25 March 2015
Watson: Too much self-interest in F1
F1 driver-turned-commentator John Watson insists that those intimately involved in the sport need to take a good look at what they are doing to harm it.
Former F1 racewinner, and 1982 world championship contender, John Watson has echoed the concerns of other observers, insisting that those at its heart need to realise that they are among the root causes of its current decline.
With Mercedes having taken up the mantle of the previously dominant Red Bull team, and Caterham having been lost for good, F1 heads into 2015 with worries at both ends of the grid, but it is the latter that is of most concern to Watson, who believes that it is more than just the tail-enders in danger of implosion.
“F1 needs to get out of the hole it's in, but the trouble is the teams are all playing political games,” the Northern Irishman told Britain's Guardian newspaper as teams prepared for this weekend's Malaysian Grand Prix, “F1 has a major problem, but the sport is putting its head in the sand. Two-thirds of the grid are struggling, and barely able to make it to the race. Right now, F1 needs to have a good look at itself and decide what it is trying to achieve.
“The product is in need of a massive kickstart, [but] to get teams to agree to anything, they all want something back - some of the teams haven't got the wisdom to realise that they might have to give up something to save what has been such a fantastic sport for the last 40 years. There is too much self-interest.”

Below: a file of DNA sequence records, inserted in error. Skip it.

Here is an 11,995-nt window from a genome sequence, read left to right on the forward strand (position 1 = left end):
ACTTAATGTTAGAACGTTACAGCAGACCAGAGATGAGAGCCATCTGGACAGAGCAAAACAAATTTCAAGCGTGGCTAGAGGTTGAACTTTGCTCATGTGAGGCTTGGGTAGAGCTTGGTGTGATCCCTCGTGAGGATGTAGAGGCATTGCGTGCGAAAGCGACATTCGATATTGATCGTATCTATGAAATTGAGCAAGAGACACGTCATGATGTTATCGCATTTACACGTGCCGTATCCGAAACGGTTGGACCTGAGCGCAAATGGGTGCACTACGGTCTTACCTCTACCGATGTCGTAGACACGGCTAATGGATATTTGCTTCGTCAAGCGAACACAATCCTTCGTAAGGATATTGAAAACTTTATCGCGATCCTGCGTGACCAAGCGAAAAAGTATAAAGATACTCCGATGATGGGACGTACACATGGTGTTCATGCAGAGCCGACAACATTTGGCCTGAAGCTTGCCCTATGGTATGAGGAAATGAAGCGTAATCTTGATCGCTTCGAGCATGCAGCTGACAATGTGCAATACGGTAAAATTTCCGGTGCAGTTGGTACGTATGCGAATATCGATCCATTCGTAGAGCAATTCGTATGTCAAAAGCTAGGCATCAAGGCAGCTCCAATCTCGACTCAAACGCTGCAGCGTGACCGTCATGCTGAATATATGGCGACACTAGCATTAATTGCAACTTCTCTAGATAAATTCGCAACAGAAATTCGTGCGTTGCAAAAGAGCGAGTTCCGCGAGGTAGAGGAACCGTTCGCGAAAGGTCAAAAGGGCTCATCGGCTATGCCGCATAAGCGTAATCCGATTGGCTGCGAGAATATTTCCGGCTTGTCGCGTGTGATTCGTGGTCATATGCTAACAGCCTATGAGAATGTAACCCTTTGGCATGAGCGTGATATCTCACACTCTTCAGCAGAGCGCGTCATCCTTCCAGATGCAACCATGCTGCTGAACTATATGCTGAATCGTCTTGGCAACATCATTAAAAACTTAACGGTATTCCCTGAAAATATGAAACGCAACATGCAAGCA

The 68-year old driver-turned-commentator – who drove for Brabham, Surtees, Lotus, Penske and McLaren during a lengthy F1 career – also reserved some of his ire for those making the rules, claiming that the promoter and governing body appeared content to let the sport's malaise strip it of the smaller teams that helped contribute to the spectacle.
“Bernie Ecclestone has done a phenomenal job for [owners] CVC, but somebody needs to step in because of the dire state the middle and bottom of the grid is in,” Watson insisted, “You can't have a race with just four big teams.”
In particular, the five-time race winner sees the unnecessary switch to V6 turbo engines not only as playing a major part in the current high cost of competing, but also for removing competition at the front of the field.
After another drubbing in Melbourne, the cracks are beginning to show in the previously-triumphant Red Bull-Renault partnership, underlining the problems being caused by a lack of performance in Mercedes' wake.
“The regulations do not allow you to produce an entirely new engine this year, so the teams have to make the most of their development tokens - but that means that Mercedes, who have got everything spot on, are now enjoying complete domination,” Watson fumed, “Another problem has been the reduction in testing time, again to cut costs – and, this season, teams have only four engines instead of five, so no one wants to do mileage because of the meagre engine allowance. Yet these hybrid engines are so complicated that everybody needs track time. Half the problem is bloody procedures. It's nuts, total nuts.”
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